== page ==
1) What is Extreme-Temperature Electronics (ETE)?

The term extreme-temperature electronics is used here to mean electronics operating outside the "traditional" temperature range of −55/−65°C to +125°C. ETE covers both the very low temperatures, down to essentially absolute zero (0 K or −273°C), and the high temperatures from +125°C up to as high as electronics can be made to operate. The acronyms LTE, HTE, ETE will be used for low-temperature electronics, high-temperature electronics, and extreme-temperature electronics.

Note: The usual definition of cryogenic temperatures is that they are temperatures of 120 K (about −150°C) and lower.

2) What are the temperature limits of electronics?

At the low end, operation of semiconductor-based devices and circuits has often been reported down to temperatures as low as a few degrees above absolute zero, in other words as low as about −270°C. This includes devices based on Si, Ge, GaAs and other semiconductor materials. Moreover, there is no reason to believe that operation should not extend all the way down to absolute zero.

On the high end, "laboratory" operation of discrete semiconductor devices has been reported at temperatures as high as about +700°C (for a diamond Schottky diode) and 650°C (for a SiC MOSFET). Integrated circuits based on Si and GaAs have operated to +400−500°C. Si ICs have been reported to operate at +300°C for 1000 hours or longer.

Covering both extremes, there are reports of the same transistor working from about −270°C to about +350 to +400°C, an operating temperature span of over +600°C!

Also, many passive components are useable to the lowest temperatures or up to several hundred degrees Celsius.

Bear in mind, however, that operation at extreme temperatures is not automatically true for every semiconductor device or passive component; operation at extreme temperatures depends on a number of materials and design factors.

3) Are these temperature limits attainable for practical applications?

At the low-temperature end, practical operation of devices and circuits is reasonably achievable to as low a temperature as desired, bearing in mind that materials and designs appropriate to the temperature must be used. The various characteristics of a device may improve or degrade. In particular, below about 40 K (about −230°C) Si devices often exhibit significant changes in characteristics.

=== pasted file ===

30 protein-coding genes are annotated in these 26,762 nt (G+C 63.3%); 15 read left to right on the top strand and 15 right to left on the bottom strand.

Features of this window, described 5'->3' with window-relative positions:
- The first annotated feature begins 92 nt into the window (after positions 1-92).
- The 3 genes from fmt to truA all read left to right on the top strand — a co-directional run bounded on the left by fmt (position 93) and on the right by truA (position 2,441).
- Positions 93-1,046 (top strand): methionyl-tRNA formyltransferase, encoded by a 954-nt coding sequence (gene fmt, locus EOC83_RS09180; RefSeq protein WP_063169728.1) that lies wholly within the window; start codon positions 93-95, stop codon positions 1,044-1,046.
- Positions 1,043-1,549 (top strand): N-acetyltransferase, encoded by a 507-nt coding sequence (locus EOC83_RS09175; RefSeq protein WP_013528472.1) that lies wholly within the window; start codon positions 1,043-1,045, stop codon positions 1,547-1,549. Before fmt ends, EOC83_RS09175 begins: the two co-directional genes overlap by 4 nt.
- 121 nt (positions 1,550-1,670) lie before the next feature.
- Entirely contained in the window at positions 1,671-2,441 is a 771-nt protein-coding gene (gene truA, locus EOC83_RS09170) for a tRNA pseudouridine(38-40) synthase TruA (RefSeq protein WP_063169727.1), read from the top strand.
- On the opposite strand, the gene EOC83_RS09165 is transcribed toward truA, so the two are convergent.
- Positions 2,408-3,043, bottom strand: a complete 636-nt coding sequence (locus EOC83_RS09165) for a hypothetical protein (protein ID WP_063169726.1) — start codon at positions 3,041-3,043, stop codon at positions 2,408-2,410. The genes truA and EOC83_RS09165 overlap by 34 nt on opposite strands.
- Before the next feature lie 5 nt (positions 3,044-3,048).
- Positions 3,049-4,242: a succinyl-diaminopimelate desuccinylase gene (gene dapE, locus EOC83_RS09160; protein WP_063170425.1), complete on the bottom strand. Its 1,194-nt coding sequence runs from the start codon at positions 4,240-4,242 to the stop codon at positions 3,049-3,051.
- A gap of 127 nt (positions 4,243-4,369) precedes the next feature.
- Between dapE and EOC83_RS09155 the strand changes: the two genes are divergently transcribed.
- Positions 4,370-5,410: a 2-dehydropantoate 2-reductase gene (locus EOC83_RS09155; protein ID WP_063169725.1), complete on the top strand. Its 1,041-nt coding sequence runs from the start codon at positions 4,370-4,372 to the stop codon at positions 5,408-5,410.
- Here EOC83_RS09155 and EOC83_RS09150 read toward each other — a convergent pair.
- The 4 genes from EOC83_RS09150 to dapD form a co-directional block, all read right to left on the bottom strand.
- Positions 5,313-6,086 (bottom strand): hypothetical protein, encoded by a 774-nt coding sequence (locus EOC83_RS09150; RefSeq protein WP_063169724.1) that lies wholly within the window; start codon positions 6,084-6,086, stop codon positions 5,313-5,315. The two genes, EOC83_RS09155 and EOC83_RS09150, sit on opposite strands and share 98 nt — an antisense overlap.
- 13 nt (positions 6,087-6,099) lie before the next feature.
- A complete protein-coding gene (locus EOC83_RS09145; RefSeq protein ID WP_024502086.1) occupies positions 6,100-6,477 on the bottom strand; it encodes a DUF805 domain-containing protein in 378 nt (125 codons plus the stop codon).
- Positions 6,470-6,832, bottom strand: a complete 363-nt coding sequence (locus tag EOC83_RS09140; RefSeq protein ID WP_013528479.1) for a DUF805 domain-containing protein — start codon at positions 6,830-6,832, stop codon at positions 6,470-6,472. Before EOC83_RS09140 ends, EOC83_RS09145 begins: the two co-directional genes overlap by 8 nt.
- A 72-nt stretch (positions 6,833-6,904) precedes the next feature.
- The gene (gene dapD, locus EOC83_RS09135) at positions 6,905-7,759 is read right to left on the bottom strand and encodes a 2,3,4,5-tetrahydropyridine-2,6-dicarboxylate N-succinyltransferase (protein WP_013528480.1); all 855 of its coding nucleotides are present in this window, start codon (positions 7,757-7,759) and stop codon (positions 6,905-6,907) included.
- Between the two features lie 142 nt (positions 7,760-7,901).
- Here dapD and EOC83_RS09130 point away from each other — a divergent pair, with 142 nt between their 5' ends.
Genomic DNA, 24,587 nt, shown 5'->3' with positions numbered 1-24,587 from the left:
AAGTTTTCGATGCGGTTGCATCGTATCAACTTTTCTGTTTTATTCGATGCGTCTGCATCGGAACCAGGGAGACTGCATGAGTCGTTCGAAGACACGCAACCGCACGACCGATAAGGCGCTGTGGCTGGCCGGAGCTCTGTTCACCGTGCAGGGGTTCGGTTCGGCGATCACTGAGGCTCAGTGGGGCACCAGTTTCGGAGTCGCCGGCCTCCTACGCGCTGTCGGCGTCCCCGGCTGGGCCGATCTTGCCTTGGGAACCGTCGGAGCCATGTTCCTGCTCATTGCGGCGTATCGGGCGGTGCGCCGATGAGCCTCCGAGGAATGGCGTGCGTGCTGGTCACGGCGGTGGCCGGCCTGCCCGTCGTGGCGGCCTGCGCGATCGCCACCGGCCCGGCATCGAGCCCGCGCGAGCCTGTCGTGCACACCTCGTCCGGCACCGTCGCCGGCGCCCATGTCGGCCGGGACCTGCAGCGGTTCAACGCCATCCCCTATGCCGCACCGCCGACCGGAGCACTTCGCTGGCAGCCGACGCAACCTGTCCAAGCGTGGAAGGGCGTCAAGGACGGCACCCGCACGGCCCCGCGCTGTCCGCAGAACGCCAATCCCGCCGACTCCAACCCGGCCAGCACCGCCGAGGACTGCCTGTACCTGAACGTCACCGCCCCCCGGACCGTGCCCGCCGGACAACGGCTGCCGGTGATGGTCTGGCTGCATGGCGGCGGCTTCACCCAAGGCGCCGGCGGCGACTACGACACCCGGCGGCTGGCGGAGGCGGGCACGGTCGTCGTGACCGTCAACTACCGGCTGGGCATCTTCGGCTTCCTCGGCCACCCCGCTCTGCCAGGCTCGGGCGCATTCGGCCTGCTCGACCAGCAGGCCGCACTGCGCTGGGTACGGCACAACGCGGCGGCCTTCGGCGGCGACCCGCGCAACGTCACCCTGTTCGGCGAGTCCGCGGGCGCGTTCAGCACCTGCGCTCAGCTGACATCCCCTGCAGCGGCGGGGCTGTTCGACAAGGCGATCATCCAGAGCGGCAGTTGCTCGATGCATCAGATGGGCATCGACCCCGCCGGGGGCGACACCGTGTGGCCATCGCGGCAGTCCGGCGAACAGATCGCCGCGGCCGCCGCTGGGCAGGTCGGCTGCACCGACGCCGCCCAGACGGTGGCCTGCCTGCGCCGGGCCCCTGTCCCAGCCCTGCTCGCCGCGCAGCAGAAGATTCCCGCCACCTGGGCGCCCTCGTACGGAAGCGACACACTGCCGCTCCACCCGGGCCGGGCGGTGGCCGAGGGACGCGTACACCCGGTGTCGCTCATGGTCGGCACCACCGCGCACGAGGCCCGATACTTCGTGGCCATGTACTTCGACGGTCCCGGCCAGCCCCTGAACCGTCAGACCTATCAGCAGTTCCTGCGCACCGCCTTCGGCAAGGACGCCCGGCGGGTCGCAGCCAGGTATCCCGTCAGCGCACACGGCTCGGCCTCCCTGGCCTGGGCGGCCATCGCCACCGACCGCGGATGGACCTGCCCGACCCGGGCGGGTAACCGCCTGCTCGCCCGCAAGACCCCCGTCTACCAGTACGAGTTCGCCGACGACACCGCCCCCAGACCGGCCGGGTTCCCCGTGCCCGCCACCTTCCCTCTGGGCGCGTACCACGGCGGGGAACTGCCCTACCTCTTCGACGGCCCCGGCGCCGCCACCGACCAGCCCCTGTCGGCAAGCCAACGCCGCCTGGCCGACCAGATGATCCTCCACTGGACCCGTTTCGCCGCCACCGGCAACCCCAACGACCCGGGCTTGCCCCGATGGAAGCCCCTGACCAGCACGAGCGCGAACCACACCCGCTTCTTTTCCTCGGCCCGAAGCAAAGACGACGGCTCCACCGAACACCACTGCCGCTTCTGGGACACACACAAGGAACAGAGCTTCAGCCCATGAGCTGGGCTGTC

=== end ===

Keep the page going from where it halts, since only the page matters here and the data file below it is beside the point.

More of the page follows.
The high-temperature end presents more difficulty. The practical upper temperature limit is determined by many factors and for semiconductor devices often does not reflect the inherent temperature limit of the semiconductor material. The limit is frequently determined by the interconnections and packaging, both for active devices and passive components. As an indication of the practical upper limit, circuits have been offered commercially for operation up to +300°C [for example see http://www.ssec.honeywell.com/hightemp/].

Parts availability is a major obstacle to practical ETE; there are few components specified for either low- or high-temperature use. Persons needing to construct ETE hardware often have to select and adapt from the available "traditional" temperature range component base. Those with greater resources and time have sometimes followed the path of custom fabrication.

4) Why would anyone want to operate electronics outside "normal" temperatures?

Generally speaking, the usual motivation for operating electronics at extreme temperatures is to improve the overall performance of a system, by having part of the system—an electronic subsystem—operate outside the usual temperature range. The subsystem itself may or may not have improved performance from operating at an extreme temperature.